United Nations Archive 1

UN - Still Popular in US and Abroad


By Bill Miller

While a small number of politicians and some governments may fret about the United Nations (UN) becoming too powerful, the vast majority of their citizens have the opposite viewpoint.

A recent survey conducted by The Chicago Council on Global Affairs andWorldPublicOpinion.org documented that the bulk of people in the US and worldwide firmly believe that the “UN should be the vehicle for conflict resolution and international cooperation on a wide variety of pressing problems,” according to Christopher Whitney, Executive Director for Studies at the Chicago Council on Global Affairs.

The extensive poll, which represented 56% of the world population and was conducted in the US, Russia, Mexico, South Korea and 14 other countries, made several dramatic findings that conclude:

-- By 64% to 23%, respondents favored developing a standing UN peacekeeping force that would be selected, trained and commanded by the UN. Many UN observers have argued that it was more logical, as well as cost-effective and efficient, to select (with a sponsoring country’s support) troops that would train together, speak a common language, adhere to a high code of ethics and be on call for rapid deployment when a crisis arose.

-- Somewhat surprisingly, even Israeli and the US respondents agreed by 54% and 60%, respectively, that decisions should be made within the UN -- and the countries of the UN should abide by these decisions. Had this been the prevailing sentiment at the UN in 2003, when 40 or so of the 192 UN member countries joined -- for a multitude of reasons -- the US’s Coalition of the Willing to invade Iraq, the invasion would not have taken place and the Iraqi War would not be the disaster it is today. Interestingly, among the Coalition countries (except for three), the overwhelming majority of their citizens opposed their governments launching a military invasion in Iraq.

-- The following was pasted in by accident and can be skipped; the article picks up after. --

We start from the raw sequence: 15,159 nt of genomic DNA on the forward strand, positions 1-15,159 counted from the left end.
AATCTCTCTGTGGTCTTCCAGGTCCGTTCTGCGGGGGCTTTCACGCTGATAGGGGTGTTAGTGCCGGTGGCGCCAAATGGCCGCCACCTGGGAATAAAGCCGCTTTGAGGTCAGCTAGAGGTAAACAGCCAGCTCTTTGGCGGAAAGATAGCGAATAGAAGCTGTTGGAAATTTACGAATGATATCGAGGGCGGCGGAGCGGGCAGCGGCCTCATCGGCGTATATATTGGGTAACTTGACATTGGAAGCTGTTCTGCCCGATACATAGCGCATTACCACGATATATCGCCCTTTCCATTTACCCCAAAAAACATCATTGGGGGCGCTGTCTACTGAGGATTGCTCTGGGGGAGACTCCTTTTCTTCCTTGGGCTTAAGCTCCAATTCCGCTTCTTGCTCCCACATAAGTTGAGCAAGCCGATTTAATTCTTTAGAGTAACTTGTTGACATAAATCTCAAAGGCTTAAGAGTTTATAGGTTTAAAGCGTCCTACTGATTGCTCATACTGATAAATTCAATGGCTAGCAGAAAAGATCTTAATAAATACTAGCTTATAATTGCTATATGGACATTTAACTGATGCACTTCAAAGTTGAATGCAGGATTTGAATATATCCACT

-- By a 75% to 25% margin, respondents felt the UN should have the authority to go into countries to investigate human rights violations. This concept is remarkable in that it could apply to the vast majority of countries that are UN members. Only a handful of countries have squeaky-clean human rights records, as witnessed by the Abu Ghraib torture, political repression in Cuba, and genocide in Darfur.

-- 50% of Americans do not support (45% do) the suggestion to “give the UN the power to fund its activities by imposing a small tax on the international sale of arms or oil.” The UN depends primarily on the 192 member states for its revenue, and it does not have the power to impose taxes or similar fundraising initiatives. This should be a wake-up-call to the US, which is both the largest donor and the major beneficiary of UN services, that it is necessary to stay current and pay its dues.

For example, in 2008 the US could be $1 billion in arrears on peacekeeping operations. The 18 UN peacekeeping missions are vital to the US because they bring stability to war-torn areas, keep US troops out of harm’s way, and are cheaper (according to the US Government Accountability Office) in that they cost one-eighth of a US Peacekeeping Mission.